Filters were weighed before and after particulate removal and sorted using a balance (BT125D, Sartorius Co., Ltd., Beijing, China) sensitive to 0.00001 g. Filters were passed through a deionizer gate (AP-BC2451, AP&T, Shanghai, China) to avoid an electrostatic charge during filtering. Then the filters were placed in a polytetrafluoroethylene (PTFE) balancing box under the constant temperature (25°C) and constant humidity (40%) for 48 hours. The size of the balancing box is 80cm*80cm*80cm. A balance and a humidity controller (WHD48-11, ACREL Co., Ltd., Jiangsu, China) were placed in the balancing box. Filters were used for both the water and chloroform fractions (used to remove PM from leaves and wax, respectively; EMD Millipore Corp., Billerica, Massachusetts, USA). The filters facilitated three sequential levels of particulate separation: fine, coarse, and large particles with diameters of 0.2–2.5 μm, 2.5–10 μm and those > 10 μm, respectively. In this study, we did not measure the PM0.2 (diameter < 0.2 μm), because after using an LDSA (Mastersizer 2000, Malvern, England, measurement range: 0.02–2000 μm) in the pre-experiment, no PM0.2 was found on the leaf surfaces.

This filtering and weighing method limited the PM size range to the pore size of the filters. In this study, PM detection was limited to PM sizes with diameters of 0.2–100 μm, both on the leaf surface and in the wax layer.

Each washed leaf sample was scanned using a scanner (HP Scanjet 4850, China Hewlett-Packard Co.,Ltd.,Beijing, China), then the area measurements were calculated using Photoshop CS6 software. Although PM was washed from the adaxial and abaxial surfaces of leaves, the mass obtained was expressed in per unit area per leaf. This allows us to distinguish between PM on the surface and in the waxes, and allows us to calculate the amount of total PM of the different size fractions, summarized for surfaces and waxes.

To test the relationships between leaf traits and PM accumulation, typical leaf samples for each selected species were studied using a scanning electron microscope (SEM) (S-3400N II, Hitachi Japan Co., Ltd., Tokyo, Japan). Leaf samples were collected at the same time from the same plants as for the samples used in the filtering experiments above. Samples were stored in paper bags and dried in a dryer (DHG-9145A, Shanghai Yiheng Scientific Instrument Co., Ltd.,Shanghai, China) at 60°C for 48 hours. Micrographs were taken at two different magnifications (×420SE, ×2.10k SE).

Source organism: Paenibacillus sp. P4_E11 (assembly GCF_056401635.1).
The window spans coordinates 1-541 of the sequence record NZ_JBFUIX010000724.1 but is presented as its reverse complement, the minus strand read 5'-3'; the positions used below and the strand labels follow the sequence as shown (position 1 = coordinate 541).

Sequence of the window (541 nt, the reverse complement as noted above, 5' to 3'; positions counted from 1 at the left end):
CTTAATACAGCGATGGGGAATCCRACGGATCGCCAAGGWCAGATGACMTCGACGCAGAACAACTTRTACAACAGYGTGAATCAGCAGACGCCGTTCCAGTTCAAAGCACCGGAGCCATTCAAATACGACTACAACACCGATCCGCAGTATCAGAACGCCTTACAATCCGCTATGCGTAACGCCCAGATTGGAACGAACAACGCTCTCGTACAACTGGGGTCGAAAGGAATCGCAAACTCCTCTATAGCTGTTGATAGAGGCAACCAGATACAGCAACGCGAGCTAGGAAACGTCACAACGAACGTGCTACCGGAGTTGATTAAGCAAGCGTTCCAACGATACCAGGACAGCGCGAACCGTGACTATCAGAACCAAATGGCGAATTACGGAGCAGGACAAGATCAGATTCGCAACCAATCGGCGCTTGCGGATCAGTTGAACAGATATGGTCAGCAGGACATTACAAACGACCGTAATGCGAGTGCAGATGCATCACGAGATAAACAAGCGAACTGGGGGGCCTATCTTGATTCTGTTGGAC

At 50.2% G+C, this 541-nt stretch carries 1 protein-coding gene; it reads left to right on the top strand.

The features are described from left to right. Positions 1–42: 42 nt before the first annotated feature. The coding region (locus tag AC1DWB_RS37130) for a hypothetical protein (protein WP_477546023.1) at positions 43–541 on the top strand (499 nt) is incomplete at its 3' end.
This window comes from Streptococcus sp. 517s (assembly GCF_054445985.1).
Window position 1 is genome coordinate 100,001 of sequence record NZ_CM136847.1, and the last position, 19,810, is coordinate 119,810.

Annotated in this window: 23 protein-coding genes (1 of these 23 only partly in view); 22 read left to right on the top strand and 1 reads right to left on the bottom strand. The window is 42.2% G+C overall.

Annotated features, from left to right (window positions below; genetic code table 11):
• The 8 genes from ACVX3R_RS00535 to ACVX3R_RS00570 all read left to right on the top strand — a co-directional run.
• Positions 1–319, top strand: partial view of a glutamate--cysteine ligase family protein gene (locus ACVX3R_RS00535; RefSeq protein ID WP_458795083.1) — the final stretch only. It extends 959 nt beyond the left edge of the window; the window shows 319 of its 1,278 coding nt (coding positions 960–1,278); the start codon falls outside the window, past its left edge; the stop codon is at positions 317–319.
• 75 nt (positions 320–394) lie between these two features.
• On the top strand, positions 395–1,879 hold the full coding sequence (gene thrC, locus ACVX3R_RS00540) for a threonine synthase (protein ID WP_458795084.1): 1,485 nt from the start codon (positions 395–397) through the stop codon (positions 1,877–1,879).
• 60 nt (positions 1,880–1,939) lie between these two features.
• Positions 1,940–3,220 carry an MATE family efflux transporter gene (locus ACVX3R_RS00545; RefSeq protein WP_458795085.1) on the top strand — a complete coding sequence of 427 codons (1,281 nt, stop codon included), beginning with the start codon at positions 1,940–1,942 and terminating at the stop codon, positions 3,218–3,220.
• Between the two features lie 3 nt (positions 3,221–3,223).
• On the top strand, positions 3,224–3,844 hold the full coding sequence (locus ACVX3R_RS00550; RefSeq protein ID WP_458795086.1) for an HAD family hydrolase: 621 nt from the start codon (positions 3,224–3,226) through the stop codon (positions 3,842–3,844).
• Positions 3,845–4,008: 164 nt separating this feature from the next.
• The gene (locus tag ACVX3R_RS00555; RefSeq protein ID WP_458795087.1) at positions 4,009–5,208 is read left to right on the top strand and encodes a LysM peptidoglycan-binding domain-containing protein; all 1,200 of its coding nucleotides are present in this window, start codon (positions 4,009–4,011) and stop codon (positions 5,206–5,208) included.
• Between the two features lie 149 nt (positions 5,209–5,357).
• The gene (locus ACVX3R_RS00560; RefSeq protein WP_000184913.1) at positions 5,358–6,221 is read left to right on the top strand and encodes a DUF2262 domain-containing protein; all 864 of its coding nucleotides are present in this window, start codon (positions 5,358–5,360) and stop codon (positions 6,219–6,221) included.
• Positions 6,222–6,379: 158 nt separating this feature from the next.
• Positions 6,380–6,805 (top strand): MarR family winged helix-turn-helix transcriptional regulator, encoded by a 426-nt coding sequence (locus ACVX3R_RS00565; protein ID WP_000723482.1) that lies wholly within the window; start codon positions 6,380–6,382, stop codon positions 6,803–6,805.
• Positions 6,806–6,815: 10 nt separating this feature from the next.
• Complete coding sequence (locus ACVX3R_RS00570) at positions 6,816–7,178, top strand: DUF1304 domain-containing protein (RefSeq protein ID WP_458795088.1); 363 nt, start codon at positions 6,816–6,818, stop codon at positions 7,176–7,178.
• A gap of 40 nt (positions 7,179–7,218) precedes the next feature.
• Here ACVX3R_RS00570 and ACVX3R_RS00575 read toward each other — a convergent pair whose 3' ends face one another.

Statistical analysis

K-means clustering using SPSS18.0 was used to categorize the ability of different species to accumulate PM. Three sets of species were identified based on their ability to accumulate PM: low, intermediate or high. Clustering was run for each sample using standardized average accumulation for the six PM size fractions (fine, coarse and large PM accumulation for both leaf surface and in-wax particles).

One-way analysis of variance (ANOVA) was used to test for differences in PM accumulation among species. Tests were performed separately for trees and shrubs. Discriminate analysis was used to visually observe differences between trees and shrubs, and the distribution of PM on individuals. Multiple comparisons among species were performed using Least-Significant Difference multiple comparison tests. Values presented on the figure bar charts display means ± SD, n = 4. The figures were calculated using Origin 8.0 (Microcal, Northampton, MA, USA).

Results and Discussion

Overall Description

Plant species differed in the accumulation of PM fractions (large, coarse, and fine) on leaf surfaces and in waxes. Considerable differences were observed in PM deposition for most plant species. To better understand the abilities of different plants to accumulate PM, species were clustered into three groups, based on the sum of surface and in-wax PM of the three particle size fractions (Table 1). Cluster 1, 2 and 3 plants accumulated low, intermediate and high quantities of PM and included 17, 14 and four species, respectively.